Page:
The Flawed Plan to Fill the Lower East Side's 'Black Hole'

David Bergman argues why plans recently approved by New York's Community Board 3 and City Planning Commission for the development of the Seward Park Urban Renewal Area (SPURA) are a step backwards for the area.
October 1, 2012, 11am PDT | Jonathan Nettler | @nettsj
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The vacant, and dispiriting site on the south side of Delancey Street in Manhattan's Lower East Side described by Bergman as a "black hole" has been aching for some form of redevelopment for decades. Now, as a plan for redevelopment proposed by the site's owner, the city's Economic Development Corporation (EDC), awaits final hearings in front of the City Council, after  preliminary approval from the community board and planning commission, Bergman argues there is one final opportunity to correct its two crucial failings.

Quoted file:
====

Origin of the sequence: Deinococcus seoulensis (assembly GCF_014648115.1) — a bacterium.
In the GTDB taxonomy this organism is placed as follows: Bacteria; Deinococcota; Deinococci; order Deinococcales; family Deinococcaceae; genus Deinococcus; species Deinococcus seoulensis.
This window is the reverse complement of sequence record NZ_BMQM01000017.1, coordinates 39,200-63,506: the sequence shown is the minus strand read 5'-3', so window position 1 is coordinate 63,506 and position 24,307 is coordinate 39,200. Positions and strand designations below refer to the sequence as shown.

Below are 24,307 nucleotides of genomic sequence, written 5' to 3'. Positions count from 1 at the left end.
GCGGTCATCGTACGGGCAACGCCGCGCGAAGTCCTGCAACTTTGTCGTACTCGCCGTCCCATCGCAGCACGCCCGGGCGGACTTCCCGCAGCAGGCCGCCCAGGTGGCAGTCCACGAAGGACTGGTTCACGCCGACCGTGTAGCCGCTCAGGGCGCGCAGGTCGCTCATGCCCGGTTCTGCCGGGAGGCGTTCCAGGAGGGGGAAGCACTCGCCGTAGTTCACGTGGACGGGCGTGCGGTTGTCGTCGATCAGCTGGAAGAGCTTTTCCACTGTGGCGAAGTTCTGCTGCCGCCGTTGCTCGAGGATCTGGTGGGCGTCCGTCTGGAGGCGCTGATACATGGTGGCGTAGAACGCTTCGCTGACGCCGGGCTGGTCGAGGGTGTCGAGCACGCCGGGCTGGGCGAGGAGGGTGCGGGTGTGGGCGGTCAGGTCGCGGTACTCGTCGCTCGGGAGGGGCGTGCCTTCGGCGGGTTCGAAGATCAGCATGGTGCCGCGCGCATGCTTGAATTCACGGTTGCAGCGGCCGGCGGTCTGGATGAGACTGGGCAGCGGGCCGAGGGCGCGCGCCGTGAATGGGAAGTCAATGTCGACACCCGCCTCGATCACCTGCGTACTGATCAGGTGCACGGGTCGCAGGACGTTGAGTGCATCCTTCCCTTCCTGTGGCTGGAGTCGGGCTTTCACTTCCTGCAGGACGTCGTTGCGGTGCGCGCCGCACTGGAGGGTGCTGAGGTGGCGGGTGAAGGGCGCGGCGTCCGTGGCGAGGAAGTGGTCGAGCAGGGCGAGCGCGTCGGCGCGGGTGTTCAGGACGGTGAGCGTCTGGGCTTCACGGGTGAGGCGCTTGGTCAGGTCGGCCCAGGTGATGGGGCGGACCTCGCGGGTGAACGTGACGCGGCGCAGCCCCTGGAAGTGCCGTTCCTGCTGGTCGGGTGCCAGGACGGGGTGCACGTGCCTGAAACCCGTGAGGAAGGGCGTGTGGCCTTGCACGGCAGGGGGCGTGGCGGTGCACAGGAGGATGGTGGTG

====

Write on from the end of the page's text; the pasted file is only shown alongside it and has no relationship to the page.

Although the plan put forth by the EDC succeeds in bringing much needed affordable housing to the area, outdated approaches to parking and retail space threaten the quality of life in the surrounding neighborhood. Bergman takes issue with the plan's desire to provide additional parking spaces beyond what current zoning allows and its inclusion of big-box retail space. 

"[The EDC's] vision for filling the LES' black hole, in its bland suggested form and massing, and with its anti-urban emphasis on parking, has nothing to do with the nieghborhood [sic]," contends Bergman. "It defies current precepts of urban design and place-making."


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Published on Thursday, September 27, 2012 in The Architect's Newspaper
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